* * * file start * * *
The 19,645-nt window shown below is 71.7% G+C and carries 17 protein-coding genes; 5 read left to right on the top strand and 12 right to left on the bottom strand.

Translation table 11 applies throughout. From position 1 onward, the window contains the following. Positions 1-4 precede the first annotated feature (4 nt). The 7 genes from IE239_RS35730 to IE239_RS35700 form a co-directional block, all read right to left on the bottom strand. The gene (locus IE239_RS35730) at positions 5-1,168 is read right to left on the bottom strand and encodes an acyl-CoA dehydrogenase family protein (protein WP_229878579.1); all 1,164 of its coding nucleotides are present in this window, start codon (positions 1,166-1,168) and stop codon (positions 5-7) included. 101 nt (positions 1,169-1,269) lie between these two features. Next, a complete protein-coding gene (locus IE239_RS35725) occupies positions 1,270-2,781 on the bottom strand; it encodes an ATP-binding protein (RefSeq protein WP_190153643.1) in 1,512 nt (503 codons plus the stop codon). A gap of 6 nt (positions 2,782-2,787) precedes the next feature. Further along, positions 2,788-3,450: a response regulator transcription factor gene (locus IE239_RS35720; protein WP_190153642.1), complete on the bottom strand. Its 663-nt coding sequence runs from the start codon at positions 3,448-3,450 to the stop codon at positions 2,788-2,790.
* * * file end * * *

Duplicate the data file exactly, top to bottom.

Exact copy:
The 19,645-nt window shown below is 71.7% G+C and carries 17 protein-coding genes; 5 read left to right on the top strand and 12 right to left on the bottom strand.

Translation table 11 applies throughout. From position 1 onward, the window contains the following. Positions 1-4 precede the first annotated feature (4 nt). The 7 genes from IE239_RS35730 to IE239_RS35700 form a co-directional block, all read right to left on the bottom strand. The gene (locus IE239_RS35730) at positions 5-1,168 is read right to left on the bottom strand and encodes an acyl-CoA dehydrogenase family protein (protein WP_229878579.1); all 1,164 of its coding nucleotides are present in this window, start codon (positions 1,166-1,168) and stop codon (positions 5-7) included. 101 nt (positions 1,169-1,269) lie between these two features. Next, a complete protein-coding gene (locus IE239_RS35725) occupies positions 1,270-2,781 on the bottom strand; it encodes an ATP-binding protein (RefSeq protein WP_190153643.1) in 1,512 nt (503 codons plus the stop codon). A gap of 6 nt (positions 2,782-2,787) precedes the next feature. Further along, positions 2,788-3,450: a response regulator transcription factor gene (locus IE239_RS35720; protein WP_190153642.1), complete on the bottom strand. Its 663-nt coding sequence runs from the start codon at positions 3,448-3,450 to the stop codon at positions 2,788-2,790.